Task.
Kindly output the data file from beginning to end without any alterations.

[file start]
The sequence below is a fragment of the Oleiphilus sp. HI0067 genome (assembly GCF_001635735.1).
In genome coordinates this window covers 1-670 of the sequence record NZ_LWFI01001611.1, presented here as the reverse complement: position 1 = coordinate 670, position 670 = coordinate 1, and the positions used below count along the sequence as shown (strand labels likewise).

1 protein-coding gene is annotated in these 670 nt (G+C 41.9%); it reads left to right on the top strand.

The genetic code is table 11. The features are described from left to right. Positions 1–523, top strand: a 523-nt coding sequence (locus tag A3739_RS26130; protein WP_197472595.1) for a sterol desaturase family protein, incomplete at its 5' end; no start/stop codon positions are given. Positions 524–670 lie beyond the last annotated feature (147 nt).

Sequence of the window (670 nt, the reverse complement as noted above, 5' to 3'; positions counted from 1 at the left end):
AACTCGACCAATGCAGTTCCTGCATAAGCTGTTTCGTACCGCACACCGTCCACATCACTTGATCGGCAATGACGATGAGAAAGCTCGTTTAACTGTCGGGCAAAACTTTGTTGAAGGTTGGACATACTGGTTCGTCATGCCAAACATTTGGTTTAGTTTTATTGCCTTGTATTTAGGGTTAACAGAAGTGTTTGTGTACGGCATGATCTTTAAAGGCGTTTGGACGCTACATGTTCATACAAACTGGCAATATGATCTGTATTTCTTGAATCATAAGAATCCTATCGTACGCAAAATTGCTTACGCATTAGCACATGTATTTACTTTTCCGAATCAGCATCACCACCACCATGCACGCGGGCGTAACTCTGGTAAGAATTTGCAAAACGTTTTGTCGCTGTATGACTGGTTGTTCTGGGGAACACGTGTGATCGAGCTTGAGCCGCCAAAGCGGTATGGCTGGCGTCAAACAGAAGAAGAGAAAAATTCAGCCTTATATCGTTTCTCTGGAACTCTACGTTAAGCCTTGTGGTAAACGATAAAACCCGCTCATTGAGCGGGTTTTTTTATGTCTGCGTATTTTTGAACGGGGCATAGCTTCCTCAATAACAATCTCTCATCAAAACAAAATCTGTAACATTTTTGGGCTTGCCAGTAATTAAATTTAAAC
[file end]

The sequence below is a fragment of the Oleiphilus sp. HI0067 genome (assembly GCF_001635735.1).
In genome coordinates this window covers 1-670 of the sequence record NZ_LWFI01001611.1, presented here as the reverse complement: position 1 = coordinate 670, position 670 = coordinate 1, and the positions used below count along the sequence as shown (strand labels likewise).

1 protein-coding gene is annotated in these 670 nt (G+C 41.9%); it reads left to right on the top strand.

The genetic code is table 11. The features are described from left to right. Positions 1–523, top strand: a 523-nt coding sequence (locus tag A3739_RS26130; protein WP_197472595.1) for a sterol desaturase family protein, incomplete at its 5' end; no start/stop codon positions are given. Positions 524–670 lie beyond the last annotated feature (147 nt).

Sequence of the window (670 nt, the reverse complement as noted above, 5' to 3'; positions counted from 1 at the left end):
AACTCGACCAATGCAGTTCCTGCATAAGCTGTTTCGTACCGCACACCGTCCACATCACTTGATCGGCAATGACGATGAGAAAGCTCGTTTAACTGTCGGGCAAAACTTTGTTGAAGGTTGGACATACTGGTTCGTCATGCCAAACATTTGGTTTAGTTTTATTGCCTTGTATTTAGGGTTAACAGAAGTGTTTGTGTACGGCATGATCTTTAAAGGCGTTTGGACGCTACATGTTCATACAAACTGGCAATATGATCTGTATTTCTTGAATCATAAGAATCCTATCGTACGCAAAATTGCTTACGCATTAGCACATGTATTTACTTTTCCGAATCAGCATCACCACCACCATGCACGCGGGCGTAACTCTGGTAAGAATTTGCAAAACGTTTTGTCGCTGTATGACTGGTTGTTCTGGGGAACACGTGTGATCGAGCTTGAGCCGCCAAAGCGGTATGGCTGGCGTCAAACAGAAGAAGAGAAAAATTCAGCCTTATATCGTTTCTCTGGAACTCTACGTTAAGCCTTGTGGTAAACGATAAAACCCGCTCATTGAGCGGGTTTTTTTATGTCTGCGTATTTTTGAACGGGGCATAGCTTCCTCAATAACAATCTCTCATCAAAACAAAATCTGTAACATTTTTGGGCTTGCCAGTAATTAAATTTAAAC